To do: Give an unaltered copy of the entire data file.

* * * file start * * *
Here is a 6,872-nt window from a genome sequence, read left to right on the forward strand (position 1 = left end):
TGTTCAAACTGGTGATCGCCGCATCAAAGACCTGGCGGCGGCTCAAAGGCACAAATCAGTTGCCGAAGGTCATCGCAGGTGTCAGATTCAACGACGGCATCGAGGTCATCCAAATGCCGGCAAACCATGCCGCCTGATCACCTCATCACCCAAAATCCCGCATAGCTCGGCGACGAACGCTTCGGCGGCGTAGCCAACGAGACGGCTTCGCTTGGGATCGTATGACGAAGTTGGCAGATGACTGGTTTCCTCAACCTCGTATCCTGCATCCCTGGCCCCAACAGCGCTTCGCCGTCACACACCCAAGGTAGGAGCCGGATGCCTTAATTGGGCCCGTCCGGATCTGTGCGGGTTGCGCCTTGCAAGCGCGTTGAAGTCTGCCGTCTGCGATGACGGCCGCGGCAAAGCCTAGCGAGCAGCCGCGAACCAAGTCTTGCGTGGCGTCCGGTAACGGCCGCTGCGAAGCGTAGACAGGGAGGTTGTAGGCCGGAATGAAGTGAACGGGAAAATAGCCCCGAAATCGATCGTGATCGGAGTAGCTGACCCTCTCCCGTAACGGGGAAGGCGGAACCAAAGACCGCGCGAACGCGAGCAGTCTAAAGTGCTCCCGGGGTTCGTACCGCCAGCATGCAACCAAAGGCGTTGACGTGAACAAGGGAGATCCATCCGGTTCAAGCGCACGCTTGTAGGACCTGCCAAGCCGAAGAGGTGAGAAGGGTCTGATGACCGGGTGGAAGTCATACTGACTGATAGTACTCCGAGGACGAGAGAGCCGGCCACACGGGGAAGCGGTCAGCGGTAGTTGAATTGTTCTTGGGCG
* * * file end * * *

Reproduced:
Here is a 6,872-nt window from a genome sequence, read left to right on the forward strand (position 1 = left end):
TGTTCAAACTGGTGATCGCCGCATCAAAGACCTGGCGGCGGCTCAAAGGCACAAATCAGTTGCCGAAGGTCATCGCAGGTGTCAGATTCAACGACGGCATCGAGGTCATCCAAATGCCGGCAAACCATGCCGCCTGATCACCTCATCACCCAAAATCCCGCATAGCTCGGCGACGAACGCTTCGGCGGCGTAGCCAACGAGACGGCTTCGCTTGGGATCGTATGACGAAGTTGGCAGATGACTGGTTTCCTCAACCTCGTATCCTGCATCCCTGGCCCCAACAGCGCTTCGCCGTCACACACCCAAGGTAGGAGCCGGATGCCTTAATTGGGCCCGTCCGGATCTGTGCGGGTTGCGCCTTGCAAGCGCGTTGAAGTCTGCCGTCTGCGATGACGGCCGCGGCAAAGCCTAGCGAGCAGCCGCGAACCAAGTCTTGCGTGGCGTCCGGTAACGGCCGCTGCGAAGCGTAGACAGGGAGGTTGTAGGCCGGAATGAAGTGAACGGGAAAATAGCCCCGAAATCGATCGTGATCGGAGTAGCTGACCCTCTCCCGTAACGGGGAAGGCGGAACCAAAGACCGCGCGAACGCGAGCAGTCTAAAGTGCTCCCGGGGTTCGTACCGCCAGCATGCAACCAAAGGCGTTGACGTGAACAAGGGAGATCCATCCGGTTCAAGCGCACGCTTGTAGGACCTGCCAAGCCGAAGAGGTGAGAAGGGTCTGATGACCGGGTGGAAGTCATACTGACTGATAGTACTCCGAGGACGAGAGAGCCGGCCACACGGGGAAGCGGTCAGCGGTAGTTGAATTGTTCTTGGGCG